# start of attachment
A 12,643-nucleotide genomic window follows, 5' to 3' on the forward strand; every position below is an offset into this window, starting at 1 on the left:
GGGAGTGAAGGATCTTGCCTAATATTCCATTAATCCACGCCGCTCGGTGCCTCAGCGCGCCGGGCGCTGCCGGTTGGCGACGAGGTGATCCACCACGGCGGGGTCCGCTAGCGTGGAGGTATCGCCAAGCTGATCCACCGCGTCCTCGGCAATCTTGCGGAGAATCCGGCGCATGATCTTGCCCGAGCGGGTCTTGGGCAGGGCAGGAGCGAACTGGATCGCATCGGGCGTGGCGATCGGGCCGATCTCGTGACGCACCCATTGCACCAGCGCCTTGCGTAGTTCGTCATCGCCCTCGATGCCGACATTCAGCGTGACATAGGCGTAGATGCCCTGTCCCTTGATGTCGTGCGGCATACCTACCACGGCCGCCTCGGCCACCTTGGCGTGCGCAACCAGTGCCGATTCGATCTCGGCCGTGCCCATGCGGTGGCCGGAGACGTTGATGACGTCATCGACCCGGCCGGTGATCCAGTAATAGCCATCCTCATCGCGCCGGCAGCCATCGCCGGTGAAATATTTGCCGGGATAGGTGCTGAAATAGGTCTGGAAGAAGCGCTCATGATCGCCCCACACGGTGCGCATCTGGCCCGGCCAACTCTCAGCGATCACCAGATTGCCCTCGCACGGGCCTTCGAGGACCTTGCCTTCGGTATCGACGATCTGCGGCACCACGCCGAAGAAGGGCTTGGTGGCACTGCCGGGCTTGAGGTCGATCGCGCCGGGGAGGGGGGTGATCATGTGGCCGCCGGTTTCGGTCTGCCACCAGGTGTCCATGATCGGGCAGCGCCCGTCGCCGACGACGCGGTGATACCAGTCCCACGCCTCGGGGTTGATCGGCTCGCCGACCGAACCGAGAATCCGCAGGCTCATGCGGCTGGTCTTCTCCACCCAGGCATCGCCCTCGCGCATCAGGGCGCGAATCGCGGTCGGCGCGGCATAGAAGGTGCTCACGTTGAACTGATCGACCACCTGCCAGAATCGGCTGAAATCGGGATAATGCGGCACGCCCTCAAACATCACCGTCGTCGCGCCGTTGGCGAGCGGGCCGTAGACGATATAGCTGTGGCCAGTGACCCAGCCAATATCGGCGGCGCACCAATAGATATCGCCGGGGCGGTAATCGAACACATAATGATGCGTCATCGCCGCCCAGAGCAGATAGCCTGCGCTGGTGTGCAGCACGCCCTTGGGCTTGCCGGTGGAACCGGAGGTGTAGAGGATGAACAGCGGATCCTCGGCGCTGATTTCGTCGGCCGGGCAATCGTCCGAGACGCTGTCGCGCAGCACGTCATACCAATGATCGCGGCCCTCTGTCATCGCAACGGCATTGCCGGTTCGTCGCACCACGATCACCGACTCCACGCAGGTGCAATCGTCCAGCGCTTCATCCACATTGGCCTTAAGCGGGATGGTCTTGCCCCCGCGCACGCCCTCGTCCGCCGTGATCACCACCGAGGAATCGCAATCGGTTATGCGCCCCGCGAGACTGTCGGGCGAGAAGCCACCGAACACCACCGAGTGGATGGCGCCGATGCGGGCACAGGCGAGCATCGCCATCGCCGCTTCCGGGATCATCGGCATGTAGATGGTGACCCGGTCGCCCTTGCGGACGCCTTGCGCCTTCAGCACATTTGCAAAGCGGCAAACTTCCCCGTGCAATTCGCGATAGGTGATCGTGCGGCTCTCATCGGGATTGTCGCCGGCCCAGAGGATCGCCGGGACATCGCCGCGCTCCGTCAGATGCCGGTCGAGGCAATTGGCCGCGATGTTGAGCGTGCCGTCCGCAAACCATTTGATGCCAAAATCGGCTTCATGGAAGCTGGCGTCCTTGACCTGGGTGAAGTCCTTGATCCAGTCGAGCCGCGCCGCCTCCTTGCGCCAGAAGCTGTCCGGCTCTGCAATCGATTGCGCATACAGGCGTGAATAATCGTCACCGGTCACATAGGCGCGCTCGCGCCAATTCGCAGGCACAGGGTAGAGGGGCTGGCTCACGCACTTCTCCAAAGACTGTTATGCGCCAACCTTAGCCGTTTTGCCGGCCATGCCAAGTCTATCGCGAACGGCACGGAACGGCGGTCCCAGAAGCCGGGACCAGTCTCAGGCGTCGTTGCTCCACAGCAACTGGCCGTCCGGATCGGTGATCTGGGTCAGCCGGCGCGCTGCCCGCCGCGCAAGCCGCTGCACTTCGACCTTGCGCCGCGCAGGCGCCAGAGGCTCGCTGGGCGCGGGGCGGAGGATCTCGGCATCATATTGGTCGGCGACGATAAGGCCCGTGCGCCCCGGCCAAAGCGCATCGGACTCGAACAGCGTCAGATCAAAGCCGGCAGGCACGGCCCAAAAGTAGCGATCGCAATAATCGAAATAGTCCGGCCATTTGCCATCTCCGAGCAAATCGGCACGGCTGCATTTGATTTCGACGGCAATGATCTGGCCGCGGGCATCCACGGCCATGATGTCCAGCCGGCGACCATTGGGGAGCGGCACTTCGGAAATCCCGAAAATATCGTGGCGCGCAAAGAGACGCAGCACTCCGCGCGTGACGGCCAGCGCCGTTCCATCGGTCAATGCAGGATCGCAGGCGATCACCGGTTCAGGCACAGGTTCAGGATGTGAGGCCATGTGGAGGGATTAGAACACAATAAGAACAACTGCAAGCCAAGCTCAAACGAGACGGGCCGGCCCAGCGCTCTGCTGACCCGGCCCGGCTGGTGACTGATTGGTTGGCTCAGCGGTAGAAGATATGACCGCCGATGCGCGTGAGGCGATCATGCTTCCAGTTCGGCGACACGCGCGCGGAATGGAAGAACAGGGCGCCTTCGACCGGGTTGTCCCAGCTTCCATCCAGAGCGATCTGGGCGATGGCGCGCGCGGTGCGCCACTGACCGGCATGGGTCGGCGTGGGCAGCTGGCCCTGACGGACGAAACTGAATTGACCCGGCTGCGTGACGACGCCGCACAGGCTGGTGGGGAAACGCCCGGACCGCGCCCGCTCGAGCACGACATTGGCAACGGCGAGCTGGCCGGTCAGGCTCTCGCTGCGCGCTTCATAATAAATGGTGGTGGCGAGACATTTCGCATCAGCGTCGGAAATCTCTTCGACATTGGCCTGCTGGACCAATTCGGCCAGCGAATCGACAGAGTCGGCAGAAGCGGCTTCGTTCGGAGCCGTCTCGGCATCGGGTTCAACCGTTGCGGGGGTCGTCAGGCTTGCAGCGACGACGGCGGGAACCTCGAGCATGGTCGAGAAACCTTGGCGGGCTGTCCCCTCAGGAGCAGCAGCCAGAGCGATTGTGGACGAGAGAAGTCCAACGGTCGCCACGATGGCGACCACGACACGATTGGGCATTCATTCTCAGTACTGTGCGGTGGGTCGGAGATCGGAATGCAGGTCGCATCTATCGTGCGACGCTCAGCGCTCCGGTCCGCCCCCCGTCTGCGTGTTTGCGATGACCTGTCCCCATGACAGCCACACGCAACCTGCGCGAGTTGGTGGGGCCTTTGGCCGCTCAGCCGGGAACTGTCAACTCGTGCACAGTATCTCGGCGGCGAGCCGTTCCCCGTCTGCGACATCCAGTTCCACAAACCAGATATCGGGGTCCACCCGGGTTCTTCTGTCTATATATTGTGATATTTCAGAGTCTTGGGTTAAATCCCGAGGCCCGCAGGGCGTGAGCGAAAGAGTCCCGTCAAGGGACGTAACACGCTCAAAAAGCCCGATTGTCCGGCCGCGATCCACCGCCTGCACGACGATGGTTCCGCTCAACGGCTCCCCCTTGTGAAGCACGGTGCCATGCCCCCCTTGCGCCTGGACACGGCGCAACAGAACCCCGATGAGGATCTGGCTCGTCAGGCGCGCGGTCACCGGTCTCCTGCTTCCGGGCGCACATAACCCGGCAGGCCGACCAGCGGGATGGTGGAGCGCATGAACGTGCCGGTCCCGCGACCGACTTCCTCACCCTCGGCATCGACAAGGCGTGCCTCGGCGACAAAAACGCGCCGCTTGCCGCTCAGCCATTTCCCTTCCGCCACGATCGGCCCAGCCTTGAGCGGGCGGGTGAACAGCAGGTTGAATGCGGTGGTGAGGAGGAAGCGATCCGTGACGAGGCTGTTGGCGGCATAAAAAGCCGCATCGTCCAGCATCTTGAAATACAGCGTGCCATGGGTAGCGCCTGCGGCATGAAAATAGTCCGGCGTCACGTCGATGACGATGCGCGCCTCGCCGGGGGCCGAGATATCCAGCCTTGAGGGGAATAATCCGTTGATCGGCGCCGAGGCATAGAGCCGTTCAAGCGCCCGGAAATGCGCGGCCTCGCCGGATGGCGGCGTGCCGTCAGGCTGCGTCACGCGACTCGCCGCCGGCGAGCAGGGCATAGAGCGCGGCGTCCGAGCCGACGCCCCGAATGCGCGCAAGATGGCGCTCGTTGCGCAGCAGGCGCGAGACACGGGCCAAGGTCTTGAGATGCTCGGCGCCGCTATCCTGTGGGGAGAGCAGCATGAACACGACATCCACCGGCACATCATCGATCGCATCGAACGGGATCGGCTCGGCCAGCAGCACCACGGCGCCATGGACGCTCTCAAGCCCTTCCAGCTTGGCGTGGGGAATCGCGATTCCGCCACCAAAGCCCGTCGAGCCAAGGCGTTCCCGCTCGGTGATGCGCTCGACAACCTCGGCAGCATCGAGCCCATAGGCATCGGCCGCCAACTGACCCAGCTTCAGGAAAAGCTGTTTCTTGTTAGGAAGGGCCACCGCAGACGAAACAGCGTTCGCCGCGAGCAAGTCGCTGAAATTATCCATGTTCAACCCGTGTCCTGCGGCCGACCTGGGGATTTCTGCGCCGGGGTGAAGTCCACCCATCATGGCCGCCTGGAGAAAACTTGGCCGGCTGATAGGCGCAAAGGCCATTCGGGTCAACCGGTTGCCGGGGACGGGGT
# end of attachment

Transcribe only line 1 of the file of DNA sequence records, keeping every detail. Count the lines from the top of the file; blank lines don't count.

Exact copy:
A 12,643-nucleotide genomic window follows, 5' to 3' on the forward strand; every position below is an offset into this window, starting at 1 on the left: